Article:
If you're about to embark on the home-buying process, you want to know how to buy a house the quick and smart way. The process typically takes two to three months, but in a seller's market with low inventory and strong buyer demand, it could take six months to a year—or longer. But what if you could cut that time in half, without having to make any sacrifices? You’d do it, right?
Of course you would.
Well, you’re in luck! Take a look at our recommendations for buying a home the smart way.
1. Let the government lend a hand
If you’re in the process of saving for a down payment, you might be able to scrape together the remainder of the money by qualifying for one of the more than 2,200 down payment assistance programs offered nationwide. These programs provide home buyers with low-interest loans, grants, and tax credits.
If you haven’t heard of down payment assistance before, you’re not alone. Many people don't know about these programs or assume their loans are more difficult to get than they actually are.
You’ll have to meet certain eligibility requirements in terms of income, occupation, or credit, but buyers who use down payment assistance programs save an average of $17,766 between upfront savings and lower monthly mortgage payments over the life of the loan. Visit Down Payment Resource, which offers information on programs, to find a program you could be eligible for.
2. Stay on top of new listings
Find homes for sale on
You can see what houses are currently for sale in your area using realtor.com®. To fully stay on top of brand-new listings in your preferred area, however, ask your real estate agent to set up an automated email through the local multiple listing service so that you’ll get pinged every time a new listing pops up that fits your needs.
Tracking new listings in real time can give you an edge over other buyers, because you’ll be in position to schedule showings right away and potentially make an offer before another buyer even steps foot inside the house.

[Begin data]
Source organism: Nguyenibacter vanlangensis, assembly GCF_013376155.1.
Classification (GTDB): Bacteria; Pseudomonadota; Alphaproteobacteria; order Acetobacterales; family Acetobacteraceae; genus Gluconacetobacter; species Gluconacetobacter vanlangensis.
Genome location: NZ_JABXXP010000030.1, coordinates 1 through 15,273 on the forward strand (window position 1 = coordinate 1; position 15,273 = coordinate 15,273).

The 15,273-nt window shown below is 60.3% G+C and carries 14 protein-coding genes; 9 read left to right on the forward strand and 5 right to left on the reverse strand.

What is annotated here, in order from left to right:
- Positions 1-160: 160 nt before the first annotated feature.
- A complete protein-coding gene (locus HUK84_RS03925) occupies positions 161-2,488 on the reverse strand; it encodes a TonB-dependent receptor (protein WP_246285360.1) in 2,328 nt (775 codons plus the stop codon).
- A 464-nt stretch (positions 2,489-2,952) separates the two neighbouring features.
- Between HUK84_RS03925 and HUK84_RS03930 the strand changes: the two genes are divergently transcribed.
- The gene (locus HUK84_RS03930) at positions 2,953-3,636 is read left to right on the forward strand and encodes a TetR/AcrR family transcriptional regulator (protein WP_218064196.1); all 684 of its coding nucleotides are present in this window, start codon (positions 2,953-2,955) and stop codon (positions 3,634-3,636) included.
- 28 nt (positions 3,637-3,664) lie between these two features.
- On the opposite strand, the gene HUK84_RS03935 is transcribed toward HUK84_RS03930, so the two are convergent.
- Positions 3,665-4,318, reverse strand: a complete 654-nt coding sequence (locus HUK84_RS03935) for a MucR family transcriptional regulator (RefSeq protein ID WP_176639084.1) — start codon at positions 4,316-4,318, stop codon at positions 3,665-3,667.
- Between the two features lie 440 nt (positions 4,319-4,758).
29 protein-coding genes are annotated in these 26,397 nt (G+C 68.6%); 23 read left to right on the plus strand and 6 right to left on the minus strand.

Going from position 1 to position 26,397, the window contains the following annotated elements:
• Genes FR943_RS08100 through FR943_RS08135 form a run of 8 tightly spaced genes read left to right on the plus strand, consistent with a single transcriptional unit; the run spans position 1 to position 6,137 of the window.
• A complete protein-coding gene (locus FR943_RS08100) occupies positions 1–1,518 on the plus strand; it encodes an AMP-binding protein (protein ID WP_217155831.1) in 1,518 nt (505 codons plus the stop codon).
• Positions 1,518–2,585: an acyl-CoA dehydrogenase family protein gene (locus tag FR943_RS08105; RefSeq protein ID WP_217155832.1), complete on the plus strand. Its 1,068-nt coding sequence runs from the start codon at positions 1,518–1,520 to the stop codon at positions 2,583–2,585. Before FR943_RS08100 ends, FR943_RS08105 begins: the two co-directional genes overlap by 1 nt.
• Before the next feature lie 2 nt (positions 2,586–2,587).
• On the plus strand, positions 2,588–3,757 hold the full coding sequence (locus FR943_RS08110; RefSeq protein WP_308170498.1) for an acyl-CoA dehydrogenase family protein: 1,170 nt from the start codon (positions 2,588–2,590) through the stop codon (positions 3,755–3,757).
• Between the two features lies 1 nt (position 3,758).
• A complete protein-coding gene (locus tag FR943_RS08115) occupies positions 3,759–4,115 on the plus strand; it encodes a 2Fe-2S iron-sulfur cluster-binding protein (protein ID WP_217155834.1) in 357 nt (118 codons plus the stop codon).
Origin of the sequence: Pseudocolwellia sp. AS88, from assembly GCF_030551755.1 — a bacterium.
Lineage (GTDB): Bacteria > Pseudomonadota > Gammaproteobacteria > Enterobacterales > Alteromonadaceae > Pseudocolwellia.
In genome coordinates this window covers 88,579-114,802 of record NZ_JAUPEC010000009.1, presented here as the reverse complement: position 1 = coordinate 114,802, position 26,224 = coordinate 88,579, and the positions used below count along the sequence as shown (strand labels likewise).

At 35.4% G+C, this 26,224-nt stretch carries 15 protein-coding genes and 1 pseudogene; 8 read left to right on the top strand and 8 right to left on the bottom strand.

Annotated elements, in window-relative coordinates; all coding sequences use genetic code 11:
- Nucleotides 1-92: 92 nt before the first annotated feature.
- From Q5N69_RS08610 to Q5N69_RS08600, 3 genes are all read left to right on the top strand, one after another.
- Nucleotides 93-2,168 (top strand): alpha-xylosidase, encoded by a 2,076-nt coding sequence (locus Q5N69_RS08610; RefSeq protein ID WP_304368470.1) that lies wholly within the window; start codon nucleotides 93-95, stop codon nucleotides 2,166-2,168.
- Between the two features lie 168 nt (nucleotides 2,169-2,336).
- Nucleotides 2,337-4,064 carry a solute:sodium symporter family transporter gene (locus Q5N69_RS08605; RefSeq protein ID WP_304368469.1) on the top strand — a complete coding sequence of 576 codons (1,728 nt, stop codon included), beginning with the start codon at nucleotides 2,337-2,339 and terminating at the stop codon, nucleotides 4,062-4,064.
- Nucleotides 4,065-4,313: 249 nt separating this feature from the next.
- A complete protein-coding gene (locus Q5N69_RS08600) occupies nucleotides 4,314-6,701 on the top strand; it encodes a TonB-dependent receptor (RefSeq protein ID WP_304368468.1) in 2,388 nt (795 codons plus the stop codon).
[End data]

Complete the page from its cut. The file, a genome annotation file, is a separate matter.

3. Consider buying a foreclosure
Many home buyers overlook foreclosed and bank-owned properties often because they fear the condition of the home. That’s a valid concern, because foreclosed homes are frequently sold as is—which means the bank is not going to fix any problems (even if you uncover them during a home inspection). However, buying a home that’s in foreclosure has a couple of big advantages.
It’s often worth the investment, given that foreclosed homes sell for an average 15% below the home's actual value—and foreclosed homes often sell for less than asking price. Also, because there is less competition among home buyers in this sector of the market, you’re less likely to go up against other bids when submitting an offer on a home that’s in foreclosure.
To begin your search you can browse listings of foreclosures on realtor.com, which might also be marked as “bank owned” or “real estate owned.”
4.Certifythat your finances are in order
Closing times are getting longer: On average, it now takes 50 days to reach closing, up from 40 days in 2015, according to a recent report by Ellie Mae, a company that provides mortgage solutions to consumers.
To close faster, your best move is to get pre-approved for a home loan before submitting an offer on a property. A mortgage pre-approval entails a lender running a credit check and verifying your income and assets, followed by an underwriter doing a preliminary review of your financial portfolio. If everything checks out, the lender will issue you a written commitment for financing up to a certain loan amount that’s good for up to 90 to 120 days.
Meanwhile, getting pre-qualified simply means you’ve discussed your finances with a lender and received a verbal commitment for the loan. Consequently, a pre-qualification can cause a home seller to dismiss your offer outright. And even if you somehow manage to sign a sales contract with only a pre-qualification, it’s probably going to take your lender longer to get the loan approved than if you had pre-approval.
Daniel Bortz is a Realtor in Maryland, Virginia, and Washington, DC, who has written for Money magazine, Entrepreneur magazine, CNNMoney, and more.